I urge you to read the Fruchter-Mokhtar research.
District 15 (Brownstone Brooklyn), after many months of discussion, occasionally sharply differing opinions, approved a middle school blind choice integration plan that was implemented in September, with kudos and back-slapping.; as I’ve written, it is far too early to claim success.
What has not been written is how the cultures of the schools are adjusting to the new integrated student body.
In December, 1973, a “successfully integrated school,” James Madison High School erupted; a “good school to integrate” was a ticking time bomb. The NYC Commission on Human Rights conducted an analysis of school conditions and made a host of recommendations and the New York Times wrote a lengthy article that should be required reading by the Department of Education and integration activists (“A Good School to Integrate.”)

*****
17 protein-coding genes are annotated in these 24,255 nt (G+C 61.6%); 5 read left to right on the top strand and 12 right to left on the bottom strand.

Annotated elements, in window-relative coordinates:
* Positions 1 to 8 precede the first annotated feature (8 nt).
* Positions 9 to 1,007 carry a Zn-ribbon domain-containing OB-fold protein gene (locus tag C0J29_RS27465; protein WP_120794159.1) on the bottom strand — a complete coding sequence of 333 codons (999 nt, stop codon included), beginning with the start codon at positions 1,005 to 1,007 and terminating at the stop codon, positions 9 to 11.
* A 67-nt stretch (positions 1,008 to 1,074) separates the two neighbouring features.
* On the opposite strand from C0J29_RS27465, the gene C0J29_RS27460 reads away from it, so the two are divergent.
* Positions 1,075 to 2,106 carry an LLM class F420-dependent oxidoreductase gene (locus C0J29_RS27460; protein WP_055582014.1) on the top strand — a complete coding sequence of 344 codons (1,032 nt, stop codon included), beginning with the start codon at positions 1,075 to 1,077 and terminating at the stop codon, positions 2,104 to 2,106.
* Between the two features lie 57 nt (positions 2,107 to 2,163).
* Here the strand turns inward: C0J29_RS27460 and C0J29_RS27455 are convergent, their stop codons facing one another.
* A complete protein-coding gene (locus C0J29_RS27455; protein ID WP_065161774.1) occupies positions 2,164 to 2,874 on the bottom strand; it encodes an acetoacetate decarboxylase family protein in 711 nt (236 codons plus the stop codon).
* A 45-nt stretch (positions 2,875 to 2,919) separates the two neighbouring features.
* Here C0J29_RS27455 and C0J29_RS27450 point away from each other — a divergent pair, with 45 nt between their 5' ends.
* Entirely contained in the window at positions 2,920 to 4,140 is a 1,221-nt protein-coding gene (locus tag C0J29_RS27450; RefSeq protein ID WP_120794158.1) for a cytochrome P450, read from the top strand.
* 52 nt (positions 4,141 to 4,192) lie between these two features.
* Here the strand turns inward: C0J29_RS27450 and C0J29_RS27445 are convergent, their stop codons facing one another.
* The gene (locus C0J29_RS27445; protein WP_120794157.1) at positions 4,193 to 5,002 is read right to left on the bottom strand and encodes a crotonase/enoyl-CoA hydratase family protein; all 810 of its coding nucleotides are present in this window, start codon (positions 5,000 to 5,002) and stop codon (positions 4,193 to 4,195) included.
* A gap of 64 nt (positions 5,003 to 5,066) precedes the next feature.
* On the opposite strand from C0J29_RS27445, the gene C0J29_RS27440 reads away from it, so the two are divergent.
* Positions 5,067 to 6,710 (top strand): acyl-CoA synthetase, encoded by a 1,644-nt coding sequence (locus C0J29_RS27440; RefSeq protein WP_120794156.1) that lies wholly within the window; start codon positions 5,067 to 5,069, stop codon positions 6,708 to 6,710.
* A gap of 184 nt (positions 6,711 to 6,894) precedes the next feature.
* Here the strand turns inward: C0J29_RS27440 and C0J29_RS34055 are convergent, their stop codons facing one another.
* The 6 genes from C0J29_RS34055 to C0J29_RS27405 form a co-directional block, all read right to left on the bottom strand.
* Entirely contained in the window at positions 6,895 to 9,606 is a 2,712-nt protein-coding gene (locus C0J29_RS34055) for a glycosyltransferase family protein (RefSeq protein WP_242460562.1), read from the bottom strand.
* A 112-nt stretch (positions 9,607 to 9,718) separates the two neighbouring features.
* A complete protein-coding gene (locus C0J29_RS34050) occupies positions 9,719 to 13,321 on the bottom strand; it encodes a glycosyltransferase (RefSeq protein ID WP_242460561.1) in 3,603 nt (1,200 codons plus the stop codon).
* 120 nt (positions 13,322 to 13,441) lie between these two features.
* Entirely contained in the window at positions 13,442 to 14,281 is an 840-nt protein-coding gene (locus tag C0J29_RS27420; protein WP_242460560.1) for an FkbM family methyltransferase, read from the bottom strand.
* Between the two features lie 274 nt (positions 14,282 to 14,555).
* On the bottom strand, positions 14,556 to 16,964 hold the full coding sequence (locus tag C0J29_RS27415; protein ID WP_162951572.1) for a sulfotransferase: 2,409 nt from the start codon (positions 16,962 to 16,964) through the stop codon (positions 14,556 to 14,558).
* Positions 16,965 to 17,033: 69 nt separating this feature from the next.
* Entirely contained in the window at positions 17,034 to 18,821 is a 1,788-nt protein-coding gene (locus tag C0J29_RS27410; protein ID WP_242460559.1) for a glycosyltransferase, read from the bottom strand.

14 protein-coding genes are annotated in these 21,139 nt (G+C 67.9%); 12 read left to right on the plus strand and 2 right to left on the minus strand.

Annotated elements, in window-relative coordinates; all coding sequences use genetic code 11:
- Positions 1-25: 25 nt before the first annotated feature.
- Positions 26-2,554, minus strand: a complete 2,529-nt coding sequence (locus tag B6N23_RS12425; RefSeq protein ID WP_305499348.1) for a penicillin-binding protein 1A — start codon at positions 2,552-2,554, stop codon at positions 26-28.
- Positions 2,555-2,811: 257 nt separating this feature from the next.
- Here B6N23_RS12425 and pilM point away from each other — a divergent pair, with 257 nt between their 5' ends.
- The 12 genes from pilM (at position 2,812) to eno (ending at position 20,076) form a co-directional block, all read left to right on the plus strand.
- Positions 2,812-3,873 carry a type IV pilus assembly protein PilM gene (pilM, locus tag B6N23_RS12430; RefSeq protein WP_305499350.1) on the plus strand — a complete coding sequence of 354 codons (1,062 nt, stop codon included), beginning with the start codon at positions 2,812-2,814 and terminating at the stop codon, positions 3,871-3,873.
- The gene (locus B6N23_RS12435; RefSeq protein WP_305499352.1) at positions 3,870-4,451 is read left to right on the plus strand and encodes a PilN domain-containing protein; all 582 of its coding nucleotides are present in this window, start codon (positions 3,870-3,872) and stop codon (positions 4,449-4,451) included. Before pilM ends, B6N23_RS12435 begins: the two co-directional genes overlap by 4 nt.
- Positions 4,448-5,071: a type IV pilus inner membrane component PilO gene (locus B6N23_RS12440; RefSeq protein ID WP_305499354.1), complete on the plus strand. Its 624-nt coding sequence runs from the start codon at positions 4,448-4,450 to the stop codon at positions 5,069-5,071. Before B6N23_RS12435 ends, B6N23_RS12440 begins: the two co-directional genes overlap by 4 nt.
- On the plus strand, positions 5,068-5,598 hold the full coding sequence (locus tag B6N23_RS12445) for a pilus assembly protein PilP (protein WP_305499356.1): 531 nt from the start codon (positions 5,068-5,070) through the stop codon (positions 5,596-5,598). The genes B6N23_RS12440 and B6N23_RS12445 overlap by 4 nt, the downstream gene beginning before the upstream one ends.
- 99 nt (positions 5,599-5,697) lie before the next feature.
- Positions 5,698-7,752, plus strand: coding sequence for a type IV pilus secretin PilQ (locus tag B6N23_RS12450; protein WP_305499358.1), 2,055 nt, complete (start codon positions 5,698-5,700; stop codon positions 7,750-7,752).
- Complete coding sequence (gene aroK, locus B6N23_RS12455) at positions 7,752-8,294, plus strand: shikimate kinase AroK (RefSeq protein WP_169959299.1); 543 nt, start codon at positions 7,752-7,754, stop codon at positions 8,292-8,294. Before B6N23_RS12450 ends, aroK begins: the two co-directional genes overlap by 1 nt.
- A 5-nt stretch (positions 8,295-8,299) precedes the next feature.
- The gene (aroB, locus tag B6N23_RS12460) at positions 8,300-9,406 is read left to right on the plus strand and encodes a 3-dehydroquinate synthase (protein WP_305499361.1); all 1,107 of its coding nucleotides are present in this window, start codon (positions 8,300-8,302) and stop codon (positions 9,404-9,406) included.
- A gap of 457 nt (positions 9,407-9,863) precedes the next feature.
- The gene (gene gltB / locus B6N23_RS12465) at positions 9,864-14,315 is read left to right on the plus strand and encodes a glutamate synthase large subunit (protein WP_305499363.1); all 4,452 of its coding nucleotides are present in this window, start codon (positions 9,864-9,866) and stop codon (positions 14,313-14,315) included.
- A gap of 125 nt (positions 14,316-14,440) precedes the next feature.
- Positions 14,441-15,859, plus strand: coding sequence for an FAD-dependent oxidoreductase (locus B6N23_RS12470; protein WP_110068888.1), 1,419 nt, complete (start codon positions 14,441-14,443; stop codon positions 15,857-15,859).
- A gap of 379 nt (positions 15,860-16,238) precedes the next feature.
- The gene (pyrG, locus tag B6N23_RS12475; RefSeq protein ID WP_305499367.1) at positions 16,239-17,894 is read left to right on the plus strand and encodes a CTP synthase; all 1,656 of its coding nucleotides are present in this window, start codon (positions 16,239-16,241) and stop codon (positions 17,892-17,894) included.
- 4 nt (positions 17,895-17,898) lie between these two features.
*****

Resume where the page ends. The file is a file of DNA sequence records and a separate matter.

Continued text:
Classes were segregated by perceived academic abilities, the student cafeteria, black tables and white tables, the cheerleaders all white, the boosters all black: two schools walking side by side, ignoring each other, one privileged and other disrespected. The NYC Human Right Commission Report hit hard, the Board, the principal and the senior staff rejected the recommendations within the Report. In the ten years since Madison was integrated White parents sought out other schools, Madison lost about a third of their enrollment.
Slowly, very slowly, with a changing of the guard in the school Madison recovered and once again is a desirable neighborhood school.
I fear that electieds and advocates will applaud and move on and the Madison experience will be replicated.
School integration is a process, it is far more than counting races by race.